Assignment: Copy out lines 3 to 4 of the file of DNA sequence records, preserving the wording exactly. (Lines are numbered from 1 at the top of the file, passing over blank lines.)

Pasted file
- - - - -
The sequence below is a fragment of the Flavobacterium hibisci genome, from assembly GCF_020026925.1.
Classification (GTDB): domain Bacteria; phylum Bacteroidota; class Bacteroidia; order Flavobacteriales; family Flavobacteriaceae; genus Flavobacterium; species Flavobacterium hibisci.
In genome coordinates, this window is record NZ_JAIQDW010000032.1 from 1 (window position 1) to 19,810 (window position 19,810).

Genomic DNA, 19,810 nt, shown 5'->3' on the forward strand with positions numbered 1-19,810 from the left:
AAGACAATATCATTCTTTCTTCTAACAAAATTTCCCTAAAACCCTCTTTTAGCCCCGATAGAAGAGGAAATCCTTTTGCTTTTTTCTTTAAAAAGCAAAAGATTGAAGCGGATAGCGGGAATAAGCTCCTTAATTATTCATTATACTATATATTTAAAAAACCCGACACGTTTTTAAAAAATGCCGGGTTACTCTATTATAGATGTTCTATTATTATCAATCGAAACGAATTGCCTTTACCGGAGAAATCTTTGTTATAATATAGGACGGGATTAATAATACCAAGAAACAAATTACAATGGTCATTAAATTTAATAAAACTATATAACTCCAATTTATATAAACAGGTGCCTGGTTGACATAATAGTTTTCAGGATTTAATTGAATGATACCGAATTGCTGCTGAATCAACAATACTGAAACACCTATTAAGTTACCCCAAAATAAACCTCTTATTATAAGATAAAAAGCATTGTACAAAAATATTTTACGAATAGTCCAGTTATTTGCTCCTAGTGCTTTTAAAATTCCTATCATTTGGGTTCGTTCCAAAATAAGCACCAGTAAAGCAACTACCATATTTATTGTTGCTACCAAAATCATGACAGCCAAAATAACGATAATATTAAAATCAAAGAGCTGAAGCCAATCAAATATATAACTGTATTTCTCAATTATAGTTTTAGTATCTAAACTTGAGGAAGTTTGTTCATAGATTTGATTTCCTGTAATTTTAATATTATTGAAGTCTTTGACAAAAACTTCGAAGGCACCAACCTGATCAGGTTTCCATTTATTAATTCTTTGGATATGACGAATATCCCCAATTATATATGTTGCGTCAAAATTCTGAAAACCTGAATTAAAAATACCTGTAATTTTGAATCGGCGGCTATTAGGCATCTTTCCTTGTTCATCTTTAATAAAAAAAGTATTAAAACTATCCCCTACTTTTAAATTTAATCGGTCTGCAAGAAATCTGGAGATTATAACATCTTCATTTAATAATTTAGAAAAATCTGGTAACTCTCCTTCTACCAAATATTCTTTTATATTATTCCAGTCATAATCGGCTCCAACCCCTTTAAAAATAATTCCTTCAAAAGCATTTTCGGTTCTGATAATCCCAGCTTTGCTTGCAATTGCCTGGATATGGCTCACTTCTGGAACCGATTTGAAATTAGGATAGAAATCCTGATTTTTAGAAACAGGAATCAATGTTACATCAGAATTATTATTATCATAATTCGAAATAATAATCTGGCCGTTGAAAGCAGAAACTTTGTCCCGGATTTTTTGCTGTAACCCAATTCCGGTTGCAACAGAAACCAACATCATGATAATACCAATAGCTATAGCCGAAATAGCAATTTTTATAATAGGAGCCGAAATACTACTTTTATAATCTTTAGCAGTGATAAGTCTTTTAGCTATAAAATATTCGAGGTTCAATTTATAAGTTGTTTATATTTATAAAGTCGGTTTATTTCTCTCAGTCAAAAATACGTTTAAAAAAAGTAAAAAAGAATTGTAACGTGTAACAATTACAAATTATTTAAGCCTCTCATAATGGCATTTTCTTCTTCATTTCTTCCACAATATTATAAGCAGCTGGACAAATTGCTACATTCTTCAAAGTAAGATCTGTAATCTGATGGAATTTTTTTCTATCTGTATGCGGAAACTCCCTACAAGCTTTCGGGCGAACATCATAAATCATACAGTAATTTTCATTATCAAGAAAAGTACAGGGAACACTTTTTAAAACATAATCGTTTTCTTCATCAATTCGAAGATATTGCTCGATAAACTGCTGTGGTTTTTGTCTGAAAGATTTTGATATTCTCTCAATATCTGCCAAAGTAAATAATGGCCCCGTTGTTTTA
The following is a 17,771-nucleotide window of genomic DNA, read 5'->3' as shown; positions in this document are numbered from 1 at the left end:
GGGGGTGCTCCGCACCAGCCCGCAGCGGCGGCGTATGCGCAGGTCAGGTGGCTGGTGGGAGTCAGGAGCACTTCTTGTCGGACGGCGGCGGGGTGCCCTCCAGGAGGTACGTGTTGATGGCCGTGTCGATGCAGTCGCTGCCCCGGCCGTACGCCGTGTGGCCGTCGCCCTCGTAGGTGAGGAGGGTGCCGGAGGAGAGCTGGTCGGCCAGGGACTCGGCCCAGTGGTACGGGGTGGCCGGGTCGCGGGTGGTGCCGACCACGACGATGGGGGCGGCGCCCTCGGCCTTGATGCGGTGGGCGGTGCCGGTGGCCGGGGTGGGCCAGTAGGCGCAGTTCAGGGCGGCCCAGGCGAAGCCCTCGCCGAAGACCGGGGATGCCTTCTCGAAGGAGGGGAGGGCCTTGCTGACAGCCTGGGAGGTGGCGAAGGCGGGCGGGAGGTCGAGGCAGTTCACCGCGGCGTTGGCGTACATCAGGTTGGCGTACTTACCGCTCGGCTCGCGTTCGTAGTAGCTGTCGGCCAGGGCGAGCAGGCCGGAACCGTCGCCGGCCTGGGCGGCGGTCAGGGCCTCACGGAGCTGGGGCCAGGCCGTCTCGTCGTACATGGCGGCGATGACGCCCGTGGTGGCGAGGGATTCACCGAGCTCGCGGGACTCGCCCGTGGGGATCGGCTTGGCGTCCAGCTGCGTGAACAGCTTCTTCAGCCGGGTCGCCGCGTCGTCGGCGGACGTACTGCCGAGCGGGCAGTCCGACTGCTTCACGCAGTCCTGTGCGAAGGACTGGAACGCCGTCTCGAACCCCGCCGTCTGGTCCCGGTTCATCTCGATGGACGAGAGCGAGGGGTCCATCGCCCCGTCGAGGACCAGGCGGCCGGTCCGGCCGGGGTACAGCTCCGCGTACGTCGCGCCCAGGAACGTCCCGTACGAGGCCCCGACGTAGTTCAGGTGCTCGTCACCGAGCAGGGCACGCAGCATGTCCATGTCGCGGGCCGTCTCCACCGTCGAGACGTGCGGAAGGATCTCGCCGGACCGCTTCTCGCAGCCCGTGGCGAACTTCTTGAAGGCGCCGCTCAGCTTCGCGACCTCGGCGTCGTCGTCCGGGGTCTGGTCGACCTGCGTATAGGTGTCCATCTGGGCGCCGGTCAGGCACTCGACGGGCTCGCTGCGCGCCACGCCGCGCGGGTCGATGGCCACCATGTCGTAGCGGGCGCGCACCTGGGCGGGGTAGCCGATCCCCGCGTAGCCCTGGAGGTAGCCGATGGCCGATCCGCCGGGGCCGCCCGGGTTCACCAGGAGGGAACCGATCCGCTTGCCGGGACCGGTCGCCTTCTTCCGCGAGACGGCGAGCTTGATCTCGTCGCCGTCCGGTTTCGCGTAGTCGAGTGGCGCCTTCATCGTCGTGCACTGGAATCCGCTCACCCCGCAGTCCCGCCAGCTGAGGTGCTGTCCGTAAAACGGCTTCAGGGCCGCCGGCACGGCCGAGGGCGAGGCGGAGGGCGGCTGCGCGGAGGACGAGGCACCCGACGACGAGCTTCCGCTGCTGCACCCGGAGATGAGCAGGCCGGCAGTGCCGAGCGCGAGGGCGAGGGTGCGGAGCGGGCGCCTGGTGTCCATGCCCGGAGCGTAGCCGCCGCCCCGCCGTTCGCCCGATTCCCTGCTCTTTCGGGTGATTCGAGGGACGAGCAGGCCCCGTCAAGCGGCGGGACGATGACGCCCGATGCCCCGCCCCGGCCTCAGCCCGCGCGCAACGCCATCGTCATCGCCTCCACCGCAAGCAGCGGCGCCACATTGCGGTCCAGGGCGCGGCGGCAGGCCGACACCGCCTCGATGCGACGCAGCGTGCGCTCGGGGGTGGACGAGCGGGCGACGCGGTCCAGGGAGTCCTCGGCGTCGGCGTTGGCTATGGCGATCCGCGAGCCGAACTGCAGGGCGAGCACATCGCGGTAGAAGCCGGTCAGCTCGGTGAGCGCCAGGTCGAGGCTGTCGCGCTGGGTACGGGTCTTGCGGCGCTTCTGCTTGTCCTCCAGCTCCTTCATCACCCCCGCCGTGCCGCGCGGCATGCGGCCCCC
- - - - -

In genome coordinates, this window is record NZ_JAIQDW010000032.1 from 1 (window position 1) to 19,810 (window position 19,810).

Genomic DNA, 19,810 nt, shown 5'->3' on the forward strand with positions numbered 1-19,810 from the left: